Trajectory of my Research Subjectivity and Ethics Kelly Oliver In my

Trajectory of my Research
Subjectivity and Ethics
Kelly Oliver
In my work over the last twenty years, I have been primarily concerned with the connection
between subjectivity and an ethics of nonviolence. Throughout my work, I have taken an
interdisciplinary approach, using philosophy and theoretical texts, particularly Freudian
psychoanalysis, along with film, literature, medicine, law, social science, popular culture, and
media studies. My theoretical work is always informed by, and formed through, engagements
with concrete contemporary issues, including: genetic engineering, reproductive technologies,
affirmative action, depression, stereotypes of absent fathers and earth mothers, debates around
multiculturalism and English-only policies, various institutional forms of sexism and racism,
war, using female sexuality as a military strategy, female suicide bombers, U.S. policies in Iraq,
the Abu Ghraib abuses, changing technologies of media, among others. In general, I attempt to
address abstract questions of the relationship between subjectivity and ethics within a sociohistorical framework within which these concepts have developed, on the one hand, and which
they continue to influence, on the other.
On the theoretical level, my work has been an attempt to navigate between the two poles of
liberal individualism with its notion of the autonomous subject as transparent to itself and
analogous to other rational subjects regardless of cultural and socio-historical differences, on the
one hand, and extreme forms of the deconstruction of the subject, now considered fractured
and/or an illusion, isolated in its radical alterity from all others in spite of shared socio-cultural
contexts. The former evacuates the subject of its historical and cultural context and holds that
communication is unencumbered by differences; this position leads to problematic discourses of
color-blindness and reverse-discrimination, and the pathologization of women’s depression,
which efface the history of racism and sexism that inform the very notion of the liberal
individual. And, although I am more sympathetic to the later position, taken to its extreme, the
deconstruction of the subject threatens the politics of radical democracy and an ethics of
difference, both of which require the possibility of finding some means for communication
across differences. My work has been an attempt to articulate how we can take seriously
challenges to the liberal autonomous subject without giving up the hope of real connections with
In my first book, Reading Kristeva: Unraveling the Double-bind (Indiana University 1993), I
take up the question of the relation between ethics, subjectivity and sexual difference in the
context of Kristeva's large body of work. I indicate how her notion of a subject-in-process can
be useful in formulating a notion of subjectivity that allows for an explanation of women's
oppression and some possibilities of overcoming that oppression. In addition, I go beyond her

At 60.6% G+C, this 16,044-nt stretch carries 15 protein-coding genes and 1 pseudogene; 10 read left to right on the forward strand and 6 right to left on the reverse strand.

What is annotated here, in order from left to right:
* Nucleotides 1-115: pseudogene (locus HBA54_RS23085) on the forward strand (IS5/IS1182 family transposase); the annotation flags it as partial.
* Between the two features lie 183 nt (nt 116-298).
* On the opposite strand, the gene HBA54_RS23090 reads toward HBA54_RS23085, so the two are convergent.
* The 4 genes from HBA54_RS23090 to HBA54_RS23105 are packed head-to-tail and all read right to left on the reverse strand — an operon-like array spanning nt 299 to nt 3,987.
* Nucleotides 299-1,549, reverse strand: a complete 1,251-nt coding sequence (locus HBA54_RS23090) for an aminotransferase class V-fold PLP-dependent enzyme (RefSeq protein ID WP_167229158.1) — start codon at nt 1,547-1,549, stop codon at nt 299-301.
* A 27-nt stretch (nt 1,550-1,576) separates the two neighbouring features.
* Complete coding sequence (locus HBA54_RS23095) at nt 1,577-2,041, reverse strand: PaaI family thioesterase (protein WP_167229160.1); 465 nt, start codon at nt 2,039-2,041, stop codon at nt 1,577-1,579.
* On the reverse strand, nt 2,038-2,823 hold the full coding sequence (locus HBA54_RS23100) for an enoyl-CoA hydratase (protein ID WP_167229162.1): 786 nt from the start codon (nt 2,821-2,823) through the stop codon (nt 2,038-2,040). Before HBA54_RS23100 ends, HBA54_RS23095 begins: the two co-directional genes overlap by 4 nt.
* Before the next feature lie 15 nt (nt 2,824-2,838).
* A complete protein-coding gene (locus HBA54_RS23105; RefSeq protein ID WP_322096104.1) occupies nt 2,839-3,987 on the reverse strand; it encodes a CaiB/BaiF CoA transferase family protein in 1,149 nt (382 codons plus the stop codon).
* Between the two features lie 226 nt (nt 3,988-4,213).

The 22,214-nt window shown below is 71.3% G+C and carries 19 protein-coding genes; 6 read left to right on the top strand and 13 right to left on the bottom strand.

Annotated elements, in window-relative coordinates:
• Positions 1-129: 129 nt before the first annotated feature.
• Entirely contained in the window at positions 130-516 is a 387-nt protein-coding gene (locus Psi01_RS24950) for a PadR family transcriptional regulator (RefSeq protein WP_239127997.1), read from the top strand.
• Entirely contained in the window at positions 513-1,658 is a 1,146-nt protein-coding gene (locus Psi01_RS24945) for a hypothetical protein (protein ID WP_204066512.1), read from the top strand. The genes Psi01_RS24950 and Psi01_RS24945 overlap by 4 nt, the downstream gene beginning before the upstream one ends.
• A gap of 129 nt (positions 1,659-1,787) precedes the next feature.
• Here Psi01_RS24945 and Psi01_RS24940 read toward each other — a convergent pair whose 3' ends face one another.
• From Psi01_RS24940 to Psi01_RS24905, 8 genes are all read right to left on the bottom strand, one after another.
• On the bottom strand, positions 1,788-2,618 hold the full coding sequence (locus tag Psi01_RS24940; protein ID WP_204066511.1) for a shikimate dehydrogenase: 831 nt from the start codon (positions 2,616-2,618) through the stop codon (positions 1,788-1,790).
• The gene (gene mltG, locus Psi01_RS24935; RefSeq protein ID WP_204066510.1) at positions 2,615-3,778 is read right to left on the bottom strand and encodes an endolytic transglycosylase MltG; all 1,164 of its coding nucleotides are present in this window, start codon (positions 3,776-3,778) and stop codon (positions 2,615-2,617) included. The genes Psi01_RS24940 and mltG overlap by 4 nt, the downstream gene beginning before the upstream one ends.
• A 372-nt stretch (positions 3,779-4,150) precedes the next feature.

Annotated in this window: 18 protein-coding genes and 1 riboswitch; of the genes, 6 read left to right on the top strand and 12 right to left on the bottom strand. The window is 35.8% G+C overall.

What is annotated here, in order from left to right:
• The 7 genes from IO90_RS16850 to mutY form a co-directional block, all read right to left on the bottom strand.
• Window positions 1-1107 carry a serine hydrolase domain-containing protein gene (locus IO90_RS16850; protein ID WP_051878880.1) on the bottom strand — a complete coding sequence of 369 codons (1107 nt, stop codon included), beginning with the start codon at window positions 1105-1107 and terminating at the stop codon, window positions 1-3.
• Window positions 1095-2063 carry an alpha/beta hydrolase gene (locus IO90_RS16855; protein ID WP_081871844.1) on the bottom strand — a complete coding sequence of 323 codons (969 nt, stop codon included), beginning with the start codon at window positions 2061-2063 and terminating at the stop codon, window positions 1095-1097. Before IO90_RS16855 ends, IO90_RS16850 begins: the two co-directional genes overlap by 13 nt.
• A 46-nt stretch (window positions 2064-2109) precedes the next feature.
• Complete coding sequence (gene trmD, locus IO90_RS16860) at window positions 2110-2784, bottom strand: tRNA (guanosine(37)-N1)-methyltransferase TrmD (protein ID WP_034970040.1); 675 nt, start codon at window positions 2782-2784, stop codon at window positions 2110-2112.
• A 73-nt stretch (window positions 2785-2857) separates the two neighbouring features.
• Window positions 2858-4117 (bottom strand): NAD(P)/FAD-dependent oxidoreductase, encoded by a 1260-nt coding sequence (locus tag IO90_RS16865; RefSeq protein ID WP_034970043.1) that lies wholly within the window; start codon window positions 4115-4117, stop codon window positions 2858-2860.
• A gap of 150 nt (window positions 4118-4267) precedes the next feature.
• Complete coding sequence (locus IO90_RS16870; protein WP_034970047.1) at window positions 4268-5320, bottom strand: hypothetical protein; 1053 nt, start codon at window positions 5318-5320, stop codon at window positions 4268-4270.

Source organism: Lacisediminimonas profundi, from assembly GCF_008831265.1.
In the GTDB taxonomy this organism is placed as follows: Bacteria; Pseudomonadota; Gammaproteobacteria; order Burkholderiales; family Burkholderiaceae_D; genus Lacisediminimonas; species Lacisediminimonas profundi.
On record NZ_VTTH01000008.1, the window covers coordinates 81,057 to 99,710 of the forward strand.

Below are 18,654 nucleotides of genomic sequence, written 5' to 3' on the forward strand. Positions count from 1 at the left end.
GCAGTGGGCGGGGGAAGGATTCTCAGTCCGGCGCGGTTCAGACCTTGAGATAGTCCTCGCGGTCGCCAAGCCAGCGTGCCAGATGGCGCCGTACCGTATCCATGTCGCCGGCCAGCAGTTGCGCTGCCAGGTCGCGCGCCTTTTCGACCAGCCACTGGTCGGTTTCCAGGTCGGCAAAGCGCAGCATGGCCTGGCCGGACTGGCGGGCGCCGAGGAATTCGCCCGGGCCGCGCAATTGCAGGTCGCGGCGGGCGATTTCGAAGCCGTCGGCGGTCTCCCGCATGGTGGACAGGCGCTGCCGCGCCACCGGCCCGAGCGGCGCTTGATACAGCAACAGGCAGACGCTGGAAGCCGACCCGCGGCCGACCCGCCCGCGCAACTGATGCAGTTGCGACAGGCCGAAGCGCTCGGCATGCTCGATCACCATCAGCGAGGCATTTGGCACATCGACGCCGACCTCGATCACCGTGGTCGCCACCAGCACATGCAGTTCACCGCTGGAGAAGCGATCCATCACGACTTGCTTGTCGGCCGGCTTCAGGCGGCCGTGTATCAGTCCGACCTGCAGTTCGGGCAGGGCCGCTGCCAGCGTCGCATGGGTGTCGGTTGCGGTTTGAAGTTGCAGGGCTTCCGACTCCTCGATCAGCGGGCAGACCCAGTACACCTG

few gestures towards ethics, to suggest how the notion of a subject-in-process might ground a
reformulated ethical subject.
In my second book, Womanizing Nietzsche: Philosophy's Relation to the "Feminine"
(Routledge 1995) I continue to develop the themes of subjectivity, sexual difference, and ethics
through an engagement with texts by Nietzsche, Derrida, Irigaray, and others. Here, I argue that
while Nietzsche and Derrida attempt to open up the notion of subjectivity that is not autonomous
and self-enclosed, they do so by excluding or appropriating femininity. In other words, while
they open subjectivity onto otherness, they do so by foreclosing or appropriating specifically
feminine otherness. I maintain that the model of intersubjective relations operating in extreme
versions of these texts is a Hegelian model stuck at the level of the master-slave fight to the death
where the only options are murder or suicide. In the last chapter, "Save the Mother," turning to
new developments in biology, I suggest a new model for conceiving of intersubjective
relationships that moves us beyond the violent master-slave dialectic.
In my third book, Family Values: Subjects Between Nature and Culture (Routledge 1997), I
continue where I left off in Womanizing Nietzsche. In this project, I explore the ways that
primary family relations affect subjectivity in my continued attempt to articulate a theory of
subjectivity and intersubjectivity that can ground the ethical relation. Here, I argue that there are
contradictions at the heart of Western conceptions of maternity and paternity that make our
notions of relationships with ourselves and with others problematic. Using examples from
philosophical texts, psychoanalytic theory, studies in biology and medicine, examples from legal
cases, and popular culture, I challenge notions of maternity that are associated with nature and
notions of paternity that are associated with culture. By addressing familial relations as
formative relationships in the development of our conceptions of ourselves as individuals in
relationships, I try to develop novel notions of subjectivity and intersubjectivity that refigure our
notions of ourselves and our notions of our relations to others. By articulating alternative ways to
conceive of ourselves as subjects, I suggest an alternative intersubjective approach to ethics or
questions of values, family values.
In my fourth book, Subjectivity Without Subjects: From Abject Fathers to Desiring Mothers
(Rowman & Littlefield 1998), I continue to explore the relationship between images of
maternity, paternity, subjectivity and ethics. Here, one of my central questions is: If there is no
unified subject, then who is the agent of political action or change? This question has forced
theorists to choose sides, for or against identity politics. Rather than choose sides, I suggest that
we need to explore the dynamics of identity. I argue that it is premature to accept or reject
identity politics until we understand how identity works and what is at stake in the politics of
identity. I analyze the repressed others of contemporary notions of paternity and maternity,
especially the othered body, and suggest alternative ways to conceive of self-other relations and